Thinking, Fast and Slow (Unabridged) by Daniel Kahneman (2011)

If you want to take a tour of your own mind, a Nobel Prize-winning psychologist is probably a good guide. Nobody is better placed to explain the machinery of the human brain than Daniel Kahneman. He is, as author Steven Pinker described him, ‘the world’s most influential living psychologist’. First published in 2011, Thinking, Fast and Slow revolutionised what we think when we think about how we think.

It tells the story of ‘two systems’ of thought. The first is automatic and impulsive. The second is conscious, aware and considerate. The trouble is, System Two is lazy and often puts its feet up while System One runs riot. This breeds error, bias and prejudice. Stuffed with actionable insights and advice, it is as illuminating and intelligent an audiobook as you could ever hope to listen to about the mechanics of the mind.
 

12 Rules for Life: An Antidote to Chaos (Unabridged) by Jordan B. Peterson  (2018)

Let Jordan B. Peterson take you by the ears and hoist you onto his lifeboat built to survive the biggest problems facing people today. Narrated by the man himself, 12 Rules For Life: An Antidote To Chaos deploys the Canadian psychology professor’s unique blend of ancient wisdom, modern psychoanalysis and no-nonsense philosophical reasoning to make a case for individual responsibility as the best way to navigate the choppy waters of modern life. You may not agree with all he says, but as 'the most influential public intellectual in the Western world right now' (so said the New York Times), he is a man worth hearing out.

The Power of Habit: Why We Do What We Do, and How to Change (Unabridged) by Charles Duhigg (2012)

Old habits die hard, and while they are around they can do a lot of damange to our lives and dreams. Pulitzer Prize-winning journalist Charles Duhigg’s The Power of Habit uses cutting-edge science to prove that all habits can be changed by focusing on the patterns behind them replacing them with good ones. What do swimmer Michael Phelps, Starbucks CEO Howard Schultz, and civil-rights hero Martin Luther King, Jr. have in common? They all harnessed the power of habit for success.

This is not a self-help book conveying one author’s homespun remedies, but a serious and exhilarating look at the science of habit formation and change. His message, really, is: if you want to win at life – be it as a parent, an entrepreneur, a social do-gooder or someone who just wants to live a long time – understanding how habits work is key.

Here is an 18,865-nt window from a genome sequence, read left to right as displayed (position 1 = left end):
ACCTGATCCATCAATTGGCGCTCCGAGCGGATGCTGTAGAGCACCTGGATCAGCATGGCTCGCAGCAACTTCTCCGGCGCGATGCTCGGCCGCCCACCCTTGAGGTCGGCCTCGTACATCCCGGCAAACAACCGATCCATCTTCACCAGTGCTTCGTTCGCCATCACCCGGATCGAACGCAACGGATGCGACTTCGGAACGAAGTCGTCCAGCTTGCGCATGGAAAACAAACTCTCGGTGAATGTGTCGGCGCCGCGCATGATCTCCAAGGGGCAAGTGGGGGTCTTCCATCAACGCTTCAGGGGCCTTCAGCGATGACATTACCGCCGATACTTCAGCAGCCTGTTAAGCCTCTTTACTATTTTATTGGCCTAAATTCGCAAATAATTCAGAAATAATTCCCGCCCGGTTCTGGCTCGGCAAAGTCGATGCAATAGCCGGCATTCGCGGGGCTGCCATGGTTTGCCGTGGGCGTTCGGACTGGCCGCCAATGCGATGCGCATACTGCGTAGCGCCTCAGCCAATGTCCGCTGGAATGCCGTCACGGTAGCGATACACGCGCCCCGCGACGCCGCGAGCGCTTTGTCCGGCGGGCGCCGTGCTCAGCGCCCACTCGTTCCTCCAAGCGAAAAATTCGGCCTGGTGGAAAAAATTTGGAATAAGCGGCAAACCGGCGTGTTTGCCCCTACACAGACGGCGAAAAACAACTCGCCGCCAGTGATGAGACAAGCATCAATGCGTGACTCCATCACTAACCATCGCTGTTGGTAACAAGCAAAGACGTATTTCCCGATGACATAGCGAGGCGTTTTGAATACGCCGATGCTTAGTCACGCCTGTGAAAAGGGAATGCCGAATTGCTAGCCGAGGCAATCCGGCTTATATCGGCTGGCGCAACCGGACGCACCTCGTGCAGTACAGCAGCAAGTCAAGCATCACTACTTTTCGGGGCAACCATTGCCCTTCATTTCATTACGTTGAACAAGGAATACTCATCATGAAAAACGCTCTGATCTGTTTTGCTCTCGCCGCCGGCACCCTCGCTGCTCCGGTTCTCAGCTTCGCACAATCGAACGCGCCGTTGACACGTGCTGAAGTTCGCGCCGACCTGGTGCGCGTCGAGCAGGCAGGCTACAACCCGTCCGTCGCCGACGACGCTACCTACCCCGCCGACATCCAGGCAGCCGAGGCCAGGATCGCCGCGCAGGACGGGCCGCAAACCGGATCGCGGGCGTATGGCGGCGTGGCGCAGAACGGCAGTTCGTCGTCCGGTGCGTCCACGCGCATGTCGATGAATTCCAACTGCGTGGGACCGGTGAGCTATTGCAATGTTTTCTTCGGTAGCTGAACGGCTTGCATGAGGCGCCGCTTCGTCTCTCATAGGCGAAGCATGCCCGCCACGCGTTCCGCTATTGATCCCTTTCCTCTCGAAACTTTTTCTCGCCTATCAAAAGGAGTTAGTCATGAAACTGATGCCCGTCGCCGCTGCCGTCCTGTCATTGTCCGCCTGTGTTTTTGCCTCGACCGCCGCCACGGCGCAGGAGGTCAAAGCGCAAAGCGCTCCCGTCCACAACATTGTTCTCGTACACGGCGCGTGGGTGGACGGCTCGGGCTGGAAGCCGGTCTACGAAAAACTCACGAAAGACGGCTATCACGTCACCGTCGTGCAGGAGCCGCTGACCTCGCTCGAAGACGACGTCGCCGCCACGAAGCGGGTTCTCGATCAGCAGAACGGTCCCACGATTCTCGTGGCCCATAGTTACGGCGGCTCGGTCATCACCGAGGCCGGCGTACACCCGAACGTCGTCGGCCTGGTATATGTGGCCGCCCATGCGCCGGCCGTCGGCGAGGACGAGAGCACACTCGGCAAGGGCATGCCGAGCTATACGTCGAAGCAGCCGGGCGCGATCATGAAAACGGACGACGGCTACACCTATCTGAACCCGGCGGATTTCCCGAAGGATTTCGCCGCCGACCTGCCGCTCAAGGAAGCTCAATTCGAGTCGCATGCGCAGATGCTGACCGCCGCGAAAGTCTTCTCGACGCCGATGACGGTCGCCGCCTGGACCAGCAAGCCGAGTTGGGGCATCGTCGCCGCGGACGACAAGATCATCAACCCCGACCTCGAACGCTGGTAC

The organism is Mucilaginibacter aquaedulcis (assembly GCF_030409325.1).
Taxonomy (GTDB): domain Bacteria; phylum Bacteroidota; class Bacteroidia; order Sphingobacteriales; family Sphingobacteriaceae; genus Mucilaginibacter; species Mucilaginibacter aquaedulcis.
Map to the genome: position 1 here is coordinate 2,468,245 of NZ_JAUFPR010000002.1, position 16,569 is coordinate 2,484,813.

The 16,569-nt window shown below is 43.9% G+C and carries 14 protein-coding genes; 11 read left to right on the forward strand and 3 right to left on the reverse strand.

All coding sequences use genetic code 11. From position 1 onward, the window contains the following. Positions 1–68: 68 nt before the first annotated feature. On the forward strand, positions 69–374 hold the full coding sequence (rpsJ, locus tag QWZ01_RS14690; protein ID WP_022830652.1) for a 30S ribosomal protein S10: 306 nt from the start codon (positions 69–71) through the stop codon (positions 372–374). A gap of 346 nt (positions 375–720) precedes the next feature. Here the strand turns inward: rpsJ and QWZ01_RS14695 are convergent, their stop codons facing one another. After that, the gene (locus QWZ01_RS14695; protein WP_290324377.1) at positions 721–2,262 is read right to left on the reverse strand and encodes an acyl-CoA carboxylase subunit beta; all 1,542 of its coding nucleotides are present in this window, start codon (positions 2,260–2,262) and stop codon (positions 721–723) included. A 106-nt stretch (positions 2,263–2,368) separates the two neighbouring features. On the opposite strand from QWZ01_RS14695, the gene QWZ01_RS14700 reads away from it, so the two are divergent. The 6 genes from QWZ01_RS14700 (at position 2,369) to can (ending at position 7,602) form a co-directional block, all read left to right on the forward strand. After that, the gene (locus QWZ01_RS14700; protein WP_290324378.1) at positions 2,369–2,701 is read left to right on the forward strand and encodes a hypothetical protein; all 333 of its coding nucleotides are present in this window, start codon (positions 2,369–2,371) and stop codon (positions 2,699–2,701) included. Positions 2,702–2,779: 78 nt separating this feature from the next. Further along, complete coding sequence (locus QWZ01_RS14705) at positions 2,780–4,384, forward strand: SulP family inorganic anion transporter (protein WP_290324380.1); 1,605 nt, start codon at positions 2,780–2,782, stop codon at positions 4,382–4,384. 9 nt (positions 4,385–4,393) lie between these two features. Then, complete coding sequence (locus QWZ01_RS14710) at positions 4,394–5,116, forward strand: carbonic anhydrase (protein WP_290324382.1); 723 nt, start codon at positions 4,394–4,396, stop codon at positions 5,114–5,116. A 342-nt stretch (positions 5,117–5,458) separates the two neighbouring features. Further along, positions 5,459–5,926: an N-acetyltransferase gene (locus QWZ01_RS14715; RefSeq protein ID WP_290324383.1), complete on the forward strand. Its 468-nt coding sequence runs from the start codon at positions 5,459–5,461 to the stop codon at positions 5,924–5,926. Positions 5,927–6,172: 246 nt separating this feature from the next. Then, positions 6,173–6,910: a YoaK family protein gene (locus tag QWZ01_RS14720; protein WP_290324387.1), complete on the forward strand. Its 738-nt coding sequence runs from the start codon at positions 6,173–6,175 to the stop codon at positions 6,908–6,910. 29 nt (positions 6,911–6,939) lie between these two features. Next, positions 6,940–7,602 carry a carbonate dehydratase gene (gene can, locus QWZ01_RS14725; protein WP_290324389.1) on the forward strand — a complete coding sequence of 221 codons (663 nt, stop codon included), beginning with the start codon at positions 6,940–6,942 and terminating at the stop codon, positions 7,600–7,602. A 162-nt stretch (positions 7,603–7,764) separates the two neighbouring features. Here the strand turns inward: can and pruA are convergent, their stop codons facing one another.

21 Lessons for the 21st Century (Unabridged) by Yuval Noah Harari (2018)

He gazed into the distant past in Sapiens and into the far future in Homo Deus. In 21 Lessons for the 21st Century, Israeli historian Yuval Noah Harari has trained his microscope on here and now. Why is freedom, in fact, a myth? How do stories build nations? Why are humans a ‘post-truth’ species? And – probably his main question – ‘How do you live in an age of bewilderment, when the old stories have collapsed, and no new story has yet emerged to replace them?’ He has, of course, most of the answers. Bold, broad and breezy, this is a truly mind-expanding book that will echo between your ears long after you’ve put down your headphones.
 

How to Be Right… in a World Gone Wrong by James O’Brien (2018)

To James O’Brien, ignorance is an inflatable dartboard and his words are… no need for a bad metaphor – it’s easier to tell it straight, just like O’Brien would do. The LBC talk-show host has made a glittering career of puncturing blunt assumptions and putting prejudice in its place. Every morning, he listens to puce-faced callers foaming over benefits cheats, the EU, Muslims, feminists and immigrants, then he calmly and carefully bulldozes their arguments into the Thames. Read by O’Brien himself, How To Be Right… builds each chapter hilariously around transcripts of his phone-ins, burning issue by burning issue, in his mission to push back the tide of misinformed opinion. Let him teach you the subtle art of talking truth to bloody-minded ignorance.